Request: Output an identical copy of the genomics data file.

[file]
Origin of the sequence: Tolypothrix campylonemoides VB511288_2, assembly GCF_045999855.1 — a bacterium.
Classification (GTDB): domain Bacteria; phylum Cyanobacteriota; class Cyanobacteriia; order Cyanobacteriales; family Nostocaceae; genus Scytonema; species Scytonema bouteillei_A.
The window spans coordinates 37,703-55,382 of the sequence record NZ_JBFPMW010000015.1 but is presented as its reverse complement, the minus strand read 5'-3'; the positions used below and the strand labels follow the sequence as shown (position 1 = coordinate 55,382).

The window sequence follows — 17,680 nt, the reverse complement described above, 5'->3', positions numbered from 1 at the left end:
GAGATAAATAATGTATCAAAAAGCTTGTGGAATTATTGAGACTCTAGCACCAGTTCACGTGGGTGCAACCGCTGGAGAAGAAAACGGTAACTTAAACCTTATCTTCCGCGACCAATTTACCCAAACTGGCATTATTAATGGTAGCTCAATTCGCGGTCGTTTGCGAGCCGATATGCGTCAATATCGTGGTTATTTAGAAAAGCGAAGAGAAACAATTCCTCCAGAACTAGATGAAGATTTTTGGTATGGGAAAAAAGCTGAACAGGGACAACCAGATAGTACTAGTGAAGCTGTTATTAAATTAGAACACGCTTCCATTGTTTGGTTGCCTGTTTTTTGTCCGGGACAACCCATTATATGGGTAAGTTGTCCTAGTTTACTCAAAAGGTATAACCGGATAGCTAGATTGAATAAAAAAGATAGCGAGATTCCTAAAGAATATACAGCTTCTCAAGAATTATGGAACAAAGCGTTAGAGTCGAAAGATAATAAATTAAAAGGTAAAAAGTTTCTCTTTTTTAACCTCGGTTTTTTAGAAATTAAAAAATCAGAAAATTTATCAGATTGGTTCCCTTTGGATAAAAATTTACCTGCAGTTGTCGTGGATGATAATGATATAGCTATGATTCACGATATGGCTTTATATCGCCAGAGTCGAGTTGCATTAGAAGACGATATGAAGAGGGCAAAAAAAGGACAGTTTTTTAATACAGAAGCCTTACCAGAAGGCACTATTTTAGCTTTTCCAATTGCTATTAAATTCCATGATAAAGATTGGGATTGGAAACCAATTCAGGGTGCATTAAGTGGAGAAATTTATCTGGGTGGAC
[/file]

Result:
Origin of the sequence: Tolypothrix campylonemoides VB511288_2, assembly GCF_045999855.1 — a bacterium.
Classification (GTDB): domain Bacteria; phylum Cyanobacteriota; class Cyanobacteriia; order Cyanobacteriales; family Nostocaceae; genus Scytonema; species Scytonema bouteillei_A.
The window spans coordinates 37,703-55,382 of the sequence record NZ_JBFPMW010000015.1 but is presented as its reverse complement, the minus strand read 5'-3'; the positions used below and the strand labels follow the sequence as shown (position 1 = coordinate 55,382).

The window sequence follows — 17,680 nt, the reverse complement described above, 5'->3', positions numbered from 1 at the left end:
GAGATAAATAATGTATCAAAAAGCTTGTGGAATTATTGAGACTCTAGCACCAGTTCACGTGGGTGCAACCGCTGGAGAAGAAAACGGTAACTTAAACCTTATCTTCCGCGACCAATTTACCCAAACTGGCATTATTAATGGTAGCTCAATTCGCGGTCGTTTGCGAGCCGATATGCGTCAATATCGTGGTTATTTAGAAAAGCGAAGAGAAACAATTCCTCCAGAACTAGATGAAGATTTTTGGTATGGGAAAAAAGCTGAACAGGGACAACCAGATAGTACTAGTGAAGCTGTTATTAAATTAGAACACGCTTCCATTGTTTGGTTGCCTGTTTTTTGTCCGGGACAACCCATTATATGGGTAAGTTGTCCTAGTTTACTCAAAAGGTATAACCGGATAGCTAGATTGAATAAAAAAGATAGCGAGATTCCTAAAGAATATACAGCTTCTCAAGAATTATGGAACAAAGCGTTAGAGTCGAAAGATAATAAATTAAAAGGTAAAAAGTTTCTCTTTTTTAACCTCGGTTTTTTAGAAATTAAAAAATCAGAAAATTTATCAGATTGGTTCCCTTTGGATAAAAATTTACCTGCAGTTGTCGTGGATGATAATGATATAGCTATGATTCACGATATGGCTTTATATCGCCAGAGTCGAGTTGCATTAGAAGACGATATGAAGAGGGCAAAAAAAGGACAGTTTTTTAATACAGAAGCCTTACCAGAAGGCACTATTTTAGCTTTTCCAATTGCTATTAAATTCCATGATAAAGATTGGGATTGGAAACCAATTCAGGGTGCATTAAGTGGAGAAATTTATCTGGGTGGAC